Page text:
Message From The President
The RCBCC is now moving into its fourth year as an organization designed to support and assist in the growth and leadership of minority small businesses. We feel it is vital to engage on all levels of commerce, if we are collectively going to march together into a brighter prosperous future.
The RCBCC has a unique prospective of defining what the “business” of its chamber identity should look like. A traditional “Chamber of Commerce” tends to have tunnel vision in which they only look for ways to promote the interest of small businesses. Sometimes this self-serving interest, to always look-out for the business man’s interest, leads to a conflict with the people he or she may employee.
For example, there is an Assembly Bill 1522 which is being debated whether or not employers should have to pay mandatory employee sick time. As a business owner, the question becomes, “Why should I have to pay a person if they are too sick to perform their duties?” As a traditional chamber of commerce the answer would be, “it’s an unfair burden” for that small business owner to have to shoulder the cost to cover an employee’s sick time off.
While the economic concern in the above example is a real issue, it is certainly not the only consideration. One very obvious danger is that, by essentially, forcing that employee to come into work, it could farther cause economic lost, if that sick employee is put in a position, (due to a day of lost pay) feels forced to come into work sick, thereby exposing other fellow workers or customers the consequences could more costly than covering the cost of one or two sick days.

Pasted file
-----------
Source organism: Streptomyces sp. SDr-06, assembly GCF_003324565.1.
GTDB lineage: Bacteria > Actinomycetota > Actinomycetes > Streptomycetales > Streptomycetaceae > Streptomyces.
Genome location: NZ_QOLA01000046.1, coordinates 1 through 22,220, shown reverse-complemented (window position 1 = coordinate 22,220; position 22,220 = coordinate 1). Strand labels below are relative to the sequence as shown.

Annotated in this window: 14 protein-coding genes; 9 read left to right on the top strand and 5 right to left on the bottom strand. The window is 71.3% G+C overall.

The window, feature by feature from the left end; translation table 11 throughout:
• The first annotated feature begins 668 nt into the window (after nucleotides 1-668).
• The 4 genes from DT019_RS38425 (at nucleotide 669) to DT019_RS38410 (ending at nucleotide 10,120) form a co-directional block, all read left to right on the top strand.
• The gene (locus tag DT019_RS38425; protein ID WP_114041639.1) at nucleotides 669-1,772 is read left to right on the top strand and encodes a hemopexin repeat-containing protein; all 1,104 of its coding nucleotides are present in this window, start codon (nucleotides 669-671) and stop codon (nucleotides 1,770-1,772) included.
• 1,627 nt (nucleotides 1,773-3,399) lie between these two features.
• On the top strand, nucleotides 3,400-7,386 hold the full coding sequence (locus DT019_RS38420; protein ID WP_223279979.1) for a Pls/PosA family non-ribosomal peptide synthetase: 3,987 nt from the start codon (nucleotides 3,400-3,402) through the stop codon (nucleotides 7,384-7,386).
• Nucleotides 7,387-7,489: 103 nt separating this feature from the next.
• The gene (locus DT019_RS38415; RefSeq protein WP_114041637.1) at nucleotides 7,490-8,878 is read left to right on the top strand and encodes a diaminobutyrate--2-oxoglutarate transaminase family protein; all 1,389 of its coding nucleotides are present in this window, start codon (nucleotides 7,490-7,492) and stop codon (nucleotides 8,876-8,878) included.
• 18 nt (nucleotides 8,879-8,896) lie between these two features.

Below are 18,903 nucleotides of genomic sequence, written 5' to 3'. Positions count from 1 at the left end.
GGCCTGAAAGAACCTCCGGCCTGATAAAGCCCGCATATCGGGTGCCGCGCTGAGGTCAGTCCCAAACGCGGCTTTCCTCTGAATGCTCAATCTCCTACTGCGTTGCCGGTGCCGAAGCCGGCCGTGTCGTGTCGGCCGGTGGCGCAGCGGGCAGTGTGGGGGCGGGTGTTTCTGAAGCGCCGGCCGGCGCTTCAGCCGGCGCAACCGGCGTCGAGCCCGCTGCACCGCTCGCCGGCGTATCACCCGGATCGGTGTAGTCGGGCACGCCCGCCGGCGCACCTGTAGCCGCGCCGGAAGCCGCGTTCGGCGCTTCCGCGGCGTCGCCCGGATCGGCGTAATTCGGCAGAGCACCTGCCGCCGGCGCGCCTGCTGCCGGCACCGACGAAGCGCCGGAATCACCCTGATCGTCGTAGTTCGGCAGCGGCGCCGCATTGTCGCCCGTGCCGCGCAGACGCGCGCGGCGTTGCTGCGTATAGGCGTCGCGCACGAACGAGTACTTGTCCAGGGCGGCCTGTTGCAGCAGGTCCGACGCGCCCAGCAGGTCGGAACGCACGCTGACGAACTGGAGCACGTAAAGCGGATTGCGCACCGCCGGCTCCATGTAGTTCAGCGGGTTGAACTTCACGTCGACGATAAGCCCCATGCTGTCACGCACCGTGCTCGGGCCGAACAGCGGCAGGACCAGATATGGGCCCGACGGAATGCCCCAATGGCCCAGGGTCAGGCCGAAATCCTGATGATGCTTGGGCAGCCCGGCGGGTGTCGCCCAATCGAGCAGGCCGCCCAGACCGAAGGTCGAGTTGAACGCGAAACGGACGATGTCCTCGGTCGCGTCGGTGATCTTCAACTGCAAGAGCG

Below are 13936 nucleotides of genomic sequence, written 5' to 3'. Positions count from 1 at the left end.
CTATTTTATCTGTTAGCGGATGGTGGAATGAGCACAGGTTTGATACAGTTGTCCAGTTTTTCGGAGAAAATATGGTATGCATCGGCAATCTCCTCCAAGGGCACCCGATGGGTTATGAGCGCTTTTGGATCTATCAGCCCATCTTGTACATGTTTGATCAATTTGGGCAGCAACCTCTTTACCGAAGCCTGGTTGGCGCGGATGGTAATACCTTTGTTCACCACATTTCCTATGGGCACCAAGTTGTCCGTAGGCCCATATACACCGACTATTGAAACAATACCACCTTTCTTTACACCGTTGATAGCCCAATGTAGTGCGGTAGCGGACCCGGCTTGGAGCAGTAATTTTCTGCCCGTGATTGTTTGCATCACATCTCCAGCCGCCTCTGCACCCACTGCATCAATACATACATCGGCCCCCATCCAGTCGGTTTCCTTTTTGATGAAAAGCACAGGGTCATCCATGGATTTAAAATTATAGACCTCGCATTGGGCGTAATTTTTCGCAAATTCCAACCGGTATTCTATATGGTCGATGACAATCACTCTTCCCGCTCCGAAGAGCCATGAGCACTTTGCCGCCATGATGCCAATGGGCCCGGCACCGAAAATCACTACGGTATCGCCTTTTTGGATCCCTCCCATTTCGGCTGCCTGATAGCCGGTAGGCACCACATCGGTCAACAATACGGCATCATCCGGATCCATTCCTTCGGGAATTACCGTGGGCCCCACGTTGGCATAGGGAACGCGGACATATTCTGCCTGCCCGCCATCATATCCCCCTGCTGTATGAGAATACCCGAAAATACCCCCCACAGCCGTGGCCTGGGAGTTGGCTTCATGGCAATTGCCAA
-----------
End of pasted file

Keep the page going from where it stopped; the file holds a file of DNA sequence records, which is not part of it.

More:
The RCBCC takes a “Holistic” approach to issues that are at the heart of smart business strategies for the minority small business owner. We encourage our business owners to see their business in its “big picture” frame. We look to find ways where there is a win-win outlook for both the business owner and their employees.
Our “Holistic” approach of how we operate RCBCC programs is both specific and inclusive, we specifically reach out to the minority business community, and we also include the economic development of the community surrounding those minority businesses. In our view, we understand that an entrepreneur can have the best business model in the state, but if that community in which it has decided to serve does not have a solid economic base which can use its discretionary income to patronize that business, than that business will fail. Therefore, the chamber’s holistic strategy is to foster employment opportunities surrounding the minority businesses in the minority communities.
It is our mission to empower and inspire minority entrepreneurs, in their indigenous communities to be successful, and to this end, we will partner with like minded individuals, companies, and nonprofit organizations to achieve our mission. We believe that our greatest opportunity to empower and inspire minority communities and businesses lies in cooperation and collaboration with the industries of tomorrow.
We encourage you to contact us for more information on how to get involved. “Engagement through participation, success comes to those roll up their sleeves.”
Respectfully Submitted, Pepi Jackson